You should always open your email by addressing the person you are sending it to. If it is someone you don’t know well, they should be addressed “Dear Mr James” or “Dear Doctor Adams”. If you do not know the individual’s name, “Dear Sir” or “Dear Madam” is acceptable.

If you have a good working relationship with the person, it is fine to use their first name, such as “Dear Amy” or “Hi Amy”.

3. Format

Your email should be formatted correctly, in a similar fashion to a standard document or letter. Most email programs have a wide variety of options for formatting, such as bullets and automatic numbering, just like a regular word processing program such as Word.

4. Grammar and Spelling

Correct grammar and spelling are important. Paragraphs should be used, but they should be kept short, if possible.

Ensure capitals are used appropriately, and remember that typing in ALL CAPS is considered “shouting”. Avoid shortening words using “text” or “SMS” language, such as “u” or “r”.

5. Attachments

Use attachments only where necessary. Emails with attachments can take longer to download, and can be a source of viruses.

6. Signature

It is important to include a signature in every email that you send. It can be simple or elaborate, but it must include your name and perhaps some further information like your phone number or website address.

If you don’t know the recipient of the email well, it is good practice to use “Yours sincerely” or “Yours faithfully”. However there is a growing trend towards “Kind regards” or “Best regards”.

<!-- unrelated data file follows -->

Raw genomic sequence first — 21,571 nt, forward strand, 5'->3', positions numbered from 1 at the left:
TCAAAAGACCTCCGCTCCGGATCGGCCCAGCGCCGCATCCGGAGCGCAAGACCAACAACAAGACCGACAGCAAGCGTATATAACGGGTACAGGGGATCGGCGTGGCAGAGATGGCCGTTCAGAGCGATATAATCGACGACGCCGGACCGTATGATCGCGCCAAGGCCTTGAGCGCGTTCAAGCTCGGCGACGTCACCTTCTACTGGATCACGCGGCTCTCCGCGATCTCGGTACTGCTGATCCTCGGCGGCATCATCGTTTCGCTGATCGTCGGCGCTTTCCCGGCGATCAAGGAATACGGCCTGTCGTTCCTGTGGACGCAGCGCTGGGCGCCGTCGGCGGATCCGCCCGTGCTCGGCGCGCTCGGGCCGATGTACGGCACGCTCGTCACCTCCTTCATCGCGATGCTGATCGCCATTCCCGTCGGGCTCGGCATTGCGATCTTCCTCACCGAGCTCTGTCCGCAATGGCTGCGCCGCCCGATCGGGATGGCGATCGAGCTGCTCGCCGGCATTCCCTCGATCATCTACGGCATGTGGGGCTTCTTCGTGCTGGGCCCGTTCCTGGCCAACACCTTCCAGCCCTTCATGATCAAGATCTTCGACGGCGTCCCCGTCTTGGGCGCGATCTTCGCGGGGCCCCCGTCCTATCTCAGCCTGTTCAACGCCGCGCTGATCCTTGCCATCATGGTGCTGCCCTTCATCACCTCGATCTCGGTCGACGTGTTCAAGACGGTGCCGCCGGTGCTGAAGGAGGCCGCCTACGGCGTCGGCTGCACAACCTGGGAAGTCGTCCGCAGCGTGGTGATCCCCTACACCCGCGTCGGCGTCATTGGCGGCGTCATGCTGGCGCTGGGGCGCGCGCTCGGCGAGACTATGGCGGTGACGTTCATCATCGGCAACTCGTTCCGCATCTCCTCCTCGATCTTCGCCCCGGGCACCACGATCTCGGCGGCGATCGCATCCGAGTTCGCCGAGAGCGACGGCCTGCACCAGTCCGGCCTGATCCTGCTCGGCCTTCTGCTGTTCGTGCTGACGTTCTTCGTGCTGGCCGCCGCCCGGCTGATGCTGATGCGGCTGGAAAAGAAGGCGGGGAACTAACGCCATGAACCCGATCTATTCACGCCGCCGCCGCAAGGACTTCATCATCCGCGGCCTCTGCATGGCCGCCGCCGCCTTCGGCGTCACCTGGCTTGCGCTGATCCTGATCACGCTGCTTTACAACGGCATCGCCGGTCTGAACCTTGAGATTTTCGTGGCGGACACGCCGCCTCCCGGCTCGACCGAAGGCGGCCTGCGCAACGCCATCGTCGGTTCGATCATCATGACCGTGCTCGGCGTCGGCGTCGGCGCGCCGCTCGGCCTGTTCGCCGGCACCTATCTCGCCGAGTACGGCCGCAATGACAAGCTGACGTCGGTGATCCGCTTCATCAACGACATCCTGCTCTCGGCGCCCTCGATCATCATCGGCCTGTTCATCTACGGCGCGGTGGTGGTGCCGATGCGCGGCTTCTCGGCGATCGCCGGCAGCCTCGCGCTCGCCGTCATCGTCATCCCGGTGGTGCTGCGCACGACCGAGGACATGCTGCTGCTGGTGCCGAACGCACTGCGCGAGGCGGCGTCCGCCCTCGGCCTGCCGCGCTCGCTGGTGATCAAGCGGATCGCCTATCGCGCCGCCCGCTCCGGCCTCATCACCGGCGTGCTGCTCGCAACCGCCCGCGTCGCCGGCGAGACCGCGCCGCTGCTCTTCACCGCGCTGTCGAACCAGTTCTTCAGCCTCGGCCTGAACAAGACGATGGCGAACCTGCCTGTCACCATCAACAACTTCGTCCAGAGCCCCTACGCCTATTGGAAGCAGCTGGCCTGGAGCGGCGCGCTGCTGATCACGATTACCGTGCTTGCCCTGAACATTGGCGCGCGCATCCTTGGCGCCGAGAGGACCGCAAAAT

Even if you do know the recipient well, it won’t hurt to include a friendly closure such as “Have a nice day”, “Take care, or “All the best”. A lot of emails I receive from well known clients or colleagues are signed off “Cheers”, and that is okay too.

7. Privacy

It is important to remember that emails are neither private nor secure. You should carefully consider what you are including in an email, and take particular care with confidential and sensitive information. Check and double check addresses before you hit send!

8. Priority

Only mark your email high priority if it is urgent and important. If your message is extremely urgent, it is probably a good idea to make a phone call rather than send an email.

Keep an eye out for the next email etiquette article, “Email for Business Tips: Replying to an Email” .